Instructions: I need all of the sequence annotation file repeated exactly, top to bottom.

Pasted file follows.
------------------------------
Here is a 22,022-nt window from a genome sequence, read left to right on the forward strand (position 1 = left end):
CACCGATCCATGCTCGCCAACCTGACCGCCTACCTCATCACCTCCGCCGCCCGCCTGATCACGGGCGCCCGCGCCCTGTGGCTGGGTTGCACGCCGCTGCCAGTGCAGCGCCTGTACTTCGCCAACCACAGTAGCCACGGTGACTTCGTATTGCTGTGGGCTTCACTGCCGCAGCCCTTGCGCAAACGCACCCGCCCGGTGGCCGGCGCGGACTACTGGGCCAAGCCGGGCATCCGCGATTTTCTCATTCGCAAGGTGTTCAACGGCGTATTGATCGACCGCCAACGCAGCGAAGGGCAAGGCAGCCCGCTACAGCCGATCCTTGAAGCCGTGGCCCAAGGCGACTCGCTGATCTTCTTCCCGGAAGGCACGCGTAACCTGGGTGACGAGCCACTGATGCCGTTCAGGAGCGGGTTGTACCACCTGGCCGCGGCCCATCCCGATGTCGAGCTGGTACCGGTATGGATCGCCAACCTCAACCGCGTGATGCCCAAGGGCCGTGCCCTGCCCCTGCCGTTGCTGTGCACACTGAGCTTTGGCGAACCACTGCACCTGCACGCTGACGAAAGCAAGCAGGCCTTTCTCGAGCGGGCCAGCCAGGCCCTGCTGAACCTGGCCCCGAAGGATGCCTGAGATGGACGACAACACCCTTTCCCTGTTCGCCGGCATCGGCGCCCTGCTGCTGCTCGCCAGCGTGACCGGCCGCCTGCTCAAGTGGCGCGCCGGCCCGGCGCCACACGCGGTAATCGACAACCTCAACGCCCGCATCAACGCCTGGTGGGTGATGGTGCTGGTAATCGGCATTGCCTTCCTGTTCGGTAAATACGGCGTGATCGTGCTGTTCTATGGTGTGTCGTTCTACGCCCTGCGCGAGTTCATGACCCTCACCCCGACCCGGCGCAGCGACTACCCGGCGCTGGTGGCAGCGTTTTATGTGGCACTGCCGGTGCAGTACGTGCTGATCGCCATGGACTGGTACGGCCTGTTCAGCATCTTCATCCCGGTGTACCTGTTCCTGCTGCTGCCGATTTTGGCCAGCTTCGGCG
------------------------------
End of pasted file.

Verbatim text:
Here is a 22,022-nt window from a genome sequence, read left to right on the forward strand (position 1 = left end):
CACCGATCCATGCTCGCCAACCTGACCGCCTACCTCATCACCTCCGCCGCCCGCCTGATCACGGGCGCCCGCGCCCTGTGGCTGGGTTGCACGCCGCTGCCAGTGCAGCGCCTGTACTTCGCCAACCACAGTAGCCACGGTGACTTCGTATTGCTGTGGGCTTCACTGCCGCAGCCCTTGCGCAAACGCACCCGCCCGGTGGCCGGCGCGGACTACTGGGCCAAGCCGGGCATCCGCGATTTTCTCATTCGCAAGGTGTTCAACGGCGTATTGATCGACCGCCAACGCAGCGAAGGGCAAGGCAGCCCGCTACAGCCGATCCTTGAAGCCGTGGCCCAAGGCGACTCGCTGATCTTCTTCCCGGAAGGCACGCGTAACCTGGGTGACGAGCCACTGATGCCGTTCAGGAGCGGGTTGTACCACCTGGCCGCGGCCCATCCCGATGTCGAGCTGGTACCGGTATGGATCGCCAACCTCAACCGCGTGATGCCCAAGGGCCGTGCCCTGCCCCTGCCGTTGCTGTGCACACTGAGCTTTGGCGAACCACTGCACCTGCACGCTGACGAAAGCAAGCAGGCCTTTCTCGAGCGGGCCAGCCAGGCCCTGCTGAACCTGGCCCCGAAGGATGCCTGAGATGGACGACAACACCCTTTCCCTGTTCGCCGGCATCGGCGCCCTGCTGCTGCTCGCCAGCGTGACCGGCCGCCTGCTCAAGTGGCGCGCCGGCCCGGCGCCACACGCGGTAATCGACAACCTCAACGCCCGCATCAACGCCTGGTGGGTGATGGTGCTGGTAATCGGCATTGCCTTCCTGTTCGGTAAATACGGCGTGATCGTGCTGTTCTATGGTGTGTCGTTCTACGCCCTGCGCGAGTTCATGACCCTCACCCCGACCCGGCGCAGCGACTACCCGGCGCTGGTGGCAGCGTTTTATGTGGCACTGCCGGTGCAGTACGTGCTGATCGCCATGGACTGGTACGGCCTGTTCAGCATCTTCATCCCGGTGTACCTGTTCCTGCTGCTGCCGATTTTGGCCAGCTTCGGCG